It’s never a good idea to start writing about decadent food dishes right before bed, but I am trying to keep delicious mental pictures out of my mind as I share my excitement about the recent release of David Venable‘s second cookbook, Back Around the Table.
Featuring 100 brand new recipes based on traditional comfort food favorites, one can only imagine how my mouth began to water as I listened to QVC‘s resident foodie go on and on about mac ‘n’ cheese bites and French onion soup dumplings.
David dished (pun intended) to skyelyfe all about appetizers perfectly fitting for a fall party, why he thinks vegan cooking would be an “interesting challenge,” and why “comfort food” doesn’t have to be synonymous with “unhealthy.” Read on to see what he had to say…
SL: How does your first book differ from the current?
DV: My first cookbook was a celebration of classic comfort foods. I’ve enjoyed not only growing up in the South, but traveling all over the country. I’m a firm believer that comfort food is not something that is any one region of the country. I began to think about what book two would be about. I realized there were still more comfort food stories to tell. This new collection of recipes is still in the comfort food category, but with a creative spin that I think people will find interesting.
SL: I love fall and I love hosting an annual fall party, but I am no gourmet chef. Any easy recommendations?
DV: Comfort food is so synonymous with fall. We think about the cooler weather moving in and having something bubbling on top of the stove. It makes it lots and lots of fun. I have wonderful mac ‘n’ cheese bites that are easy to make because they require no baking. You make up the mixture and it’s a wonderful blend of three cheeses and ham and you press it into a casserole dish and refrigerate it, and once it sets up, you form it into little balls and you fry it for a couple of minutes in a deep fryer or a skillet or a Dutch oven. Then you’ve got creamy, wonderful, punchy mac ‘n’ cheese bites.
There’s another appetizer I love to do that’s in the book. And these are French onion soup dumplings. We love that on a cold and crisp day outside. I take wontons that you buy in the grocery store and do a mixture of these wonderful kitchen soup spices and combine them with cream cheese, and make little pouches that are then flash-fried and finished in the oven, topped with gruyere cheese.
SL: I’m not vegan, but I do enjoy vegan bites. And going back to mac ‘n’ cheese, I know that’s one of your favorite items. So is there any kind of vegan version you recommend of the dish? Or do you believe it really needs to be eaten like true mac ‘n’ cheese?
DV: I think everyone has an experience with mac ‘n’ cheese and you really need to stay true to what really speaks to you in terms of that dish. I have never personally made a vegan mac ‘n’ cheese dish, but I have researched them and I think it will be an interesting challenge for me because obviously I’m not using any kind of animal products. I’ve looked at some recipes online and have found ingredients that really look and sound creamy and lovely, but it’s going to take some experimenting in the kitchen. I’m anxious to give it a go.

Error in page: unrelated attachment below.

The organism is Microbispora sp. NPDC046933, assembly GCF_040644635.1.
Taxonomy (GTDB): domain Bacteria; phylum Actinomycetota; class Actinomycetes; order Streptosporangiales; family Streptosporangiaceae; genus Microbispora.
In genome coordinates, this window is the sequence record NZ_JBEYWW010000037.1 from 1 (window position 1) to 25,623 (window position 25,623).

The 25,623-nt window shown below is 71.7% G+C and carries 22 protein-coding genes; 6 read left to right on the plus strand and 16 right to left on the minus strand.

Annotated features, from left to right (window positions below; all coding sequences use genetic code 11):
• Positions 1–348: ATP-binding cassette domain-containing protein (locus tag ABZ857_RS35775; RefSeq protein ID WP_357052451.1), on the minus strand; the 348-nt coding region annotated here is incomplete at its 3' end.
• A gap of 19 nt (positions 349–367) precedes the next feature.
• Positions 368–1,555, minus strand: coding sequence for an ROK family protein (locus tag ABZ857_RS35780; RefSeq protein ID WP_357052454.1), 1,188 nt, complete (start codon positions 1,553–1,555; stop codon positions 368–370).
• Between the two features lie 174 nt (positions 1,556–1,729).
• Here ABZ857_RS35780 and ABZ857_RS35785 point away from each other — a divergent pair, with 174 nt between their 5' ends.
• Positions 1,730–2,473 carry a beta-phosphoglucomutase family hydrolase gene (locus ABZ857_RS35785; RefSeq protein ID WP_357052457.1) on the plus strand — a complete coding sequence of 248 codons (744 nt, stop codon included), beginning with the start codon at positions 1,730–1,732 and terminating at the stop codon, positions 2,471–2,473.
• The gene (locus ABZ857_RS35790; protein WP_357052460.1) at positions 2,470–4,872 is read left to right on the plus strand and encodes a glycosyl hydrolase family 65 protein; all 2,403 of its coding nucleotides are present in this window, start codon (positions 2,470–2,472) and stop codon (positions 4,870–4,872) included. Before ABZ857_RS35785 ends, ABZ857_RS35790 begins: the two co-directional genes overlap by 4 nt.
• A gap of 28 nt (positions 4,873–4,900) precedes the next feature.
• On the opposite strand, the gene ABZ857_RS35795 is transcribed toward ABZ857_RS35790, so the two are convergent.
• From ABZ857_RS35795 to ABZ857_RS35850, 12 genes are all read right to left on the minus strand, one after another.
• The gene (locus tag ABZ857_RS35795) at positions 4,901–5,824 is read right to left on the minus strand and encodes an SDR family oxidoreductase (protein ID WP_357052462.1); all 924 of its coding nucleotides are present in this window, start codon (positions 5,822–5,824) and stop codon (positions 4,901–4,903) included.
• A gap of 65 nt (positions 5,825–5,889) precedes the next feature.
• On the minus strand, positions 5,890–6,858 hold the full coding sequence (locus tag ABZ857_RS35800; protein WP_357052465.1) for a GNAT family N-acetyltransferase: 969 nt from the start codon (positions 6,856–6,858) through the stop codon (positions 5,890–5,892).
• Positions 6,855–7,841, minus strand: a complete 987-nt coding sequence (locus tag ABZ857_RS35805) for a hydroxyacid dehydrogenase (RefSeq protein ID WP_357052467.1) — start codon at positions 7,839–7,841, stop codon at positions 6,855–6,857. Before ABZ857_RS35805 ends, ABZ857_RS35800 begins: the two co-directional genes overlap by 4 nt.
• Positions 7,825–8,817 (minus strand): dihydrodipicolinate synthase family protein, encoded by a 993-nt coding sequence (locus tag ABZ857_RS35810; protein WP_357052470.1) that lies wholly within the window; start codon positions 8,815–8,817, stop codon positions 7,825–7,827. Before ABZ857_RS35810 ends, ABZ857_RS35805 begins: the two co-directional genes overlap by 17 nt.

SL: Is that something you’d really be open to trying?
DV: That’s what’s so much fun about being a home cook. I really feel like I can experiment in the kitchen and I’m not afraid to fail. I think some of the best dishes are made when you are experimenting. I think something like [trying to cook vegan] would be a whole lot of fun. It would be interesting to see if I could make it and have the texture be good.
SL: Obviously “comfort food” isn’t synonymous with “healthy eating.” Is there anything in the book that would be for the semi-health conscious?
DV: Absolutely! There are 10 chapters in the book, and I love that one of them is a lighter fare chapter. It’s called “Light and Bright,” and there are lots of different recipes in that chapter that still maintain that wonderful comforting feeling, but at the same time, aren’t as high in fat and calories and salt. There’s a wonderful angel food cake recipe in that chapter. It’s got raspberries and blueberries and a little raspberry-blueberry sauce on the top. It really ends up tasting like a more decadent dessert, but it’s much, much lighter. And then when you infuse it with the natural sweetness of berries, then you’re not adding any additional sugar.
SL: When it comes to dealing with other famous chefs, do you guys share recipes and ideas or do you tend to keep things to yourself?
DV: Everyone kind of has a protective sense of recipes they’ve developed and they love, but when you share them, I think recipes are kind of open game for people to kind of take and interpret as their own. I have the great pleasure of working with a lot of celebrity chefs on QVC, and I find that more than just trading recipes, we tend to trade ideas when we have a chance to chat. We talk about things that we make that are similar or how we might make it an even more interesting dish. I think when you get together with other people who love to cook, you love to talk about these recipes and you encourage each other to really up your game, which is always lots of fun in the kitchen.
SL: What would you say is the biggest misconception about chefs?
DV: I think most of us assume that a chef only makes very fancy food and doesn’t really relate so much to a home cook. The chefs I’ve worked with are very, very home cook-friendly. They have a chance to share their formal training through a common and shared love of food. Chefs I’ve worked with haven’t come in with a very sophisticated or highbrow heir about them. They come in with a true passion for food. When you get together with a group who shares that passion, there’s just a great celebration at the dinner table.